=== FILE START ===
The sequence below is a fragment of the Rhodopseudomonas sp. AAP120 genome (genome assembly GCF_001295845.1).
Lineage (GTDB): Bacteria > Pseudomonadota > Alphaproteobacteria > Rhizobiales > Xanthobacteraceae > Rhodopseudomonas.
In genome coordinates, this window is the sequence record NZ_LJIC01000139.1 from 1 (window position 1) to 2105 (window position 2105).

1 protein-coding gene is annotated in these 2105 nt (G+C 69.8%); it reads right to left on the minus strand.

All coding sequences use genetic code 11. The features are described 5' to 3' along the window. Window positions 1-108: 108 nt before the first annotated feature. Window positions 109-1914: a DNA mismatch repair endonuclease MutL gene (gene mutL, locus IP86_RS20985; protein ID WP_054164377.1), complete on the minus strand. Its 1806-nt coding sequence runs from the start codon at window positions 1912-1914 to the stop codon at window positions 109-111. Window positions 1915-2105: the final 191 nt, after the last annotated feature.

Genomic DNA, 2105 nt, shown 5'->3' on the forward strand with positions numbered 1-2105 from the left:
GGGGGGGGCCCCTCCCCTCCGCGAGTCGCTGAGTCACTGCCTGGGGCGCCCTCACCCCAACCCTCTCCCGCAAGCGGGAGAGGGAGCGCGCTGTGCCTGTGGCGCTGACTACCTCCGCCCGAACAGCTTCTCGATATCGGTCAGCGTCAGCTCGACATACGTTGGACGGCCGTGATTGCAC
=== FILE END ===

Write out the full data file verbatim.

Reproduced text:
The sequence below is a fragment of the Rhodopseudomonas sp. AAP120 genome (genome assembly GCF_001295845.1).
Lineage (GTDB): Bacteria > Pseudomonadota > Alphaproteobacteria > Rhizobiales > Xanthobacteraceae > Rhodopseudomonas.
In genome coordinates, this window is the sequence record NZ_LJIC01000139.1 from 1 (window position 1) to 2105 (window position 2105).

1 protein-coding gene is annotated in these 2105 nt (G+C 69.8%); it reads right to left on the minus strand.

All coding sequences use genetic code 11. The features are described 5' to 3' along the window. Window positions 1-108: 108 nt before the first annotated feature. Window positions 109-1914: a DNA mismatch repair endonuclease MutL gene (gene mutL, locus IP86_RS20985; protein ID WP_054164377.1), complete on the minus strand. Its 1806-nt coding sequence runs from the start codon at window positions 1912-1914 to the stop codon at window positions 109-111. Window positions 1915-2105: the final 191 nt, after the last annotated feature.

Genomic DNA, 2105 nt, shown 5'->3' on the forward strand with positions numbered 1-2105 from the left:
GGGGGGGGCCCCTCCCCTCCGCGAGTCGCTGAGTCACTGCCTGGGGCGCCCTCACCCCAACCCTCTCCCGCAAGCGGGAGAGGGAGCGCGCTGTGCCTGTGGCGCTGACTACCTCCGCCCGAACAGCTTCTCGATATCGGTCAGCGTCAGCTCGACATACGTTGGACGGCCGTGATTGCAC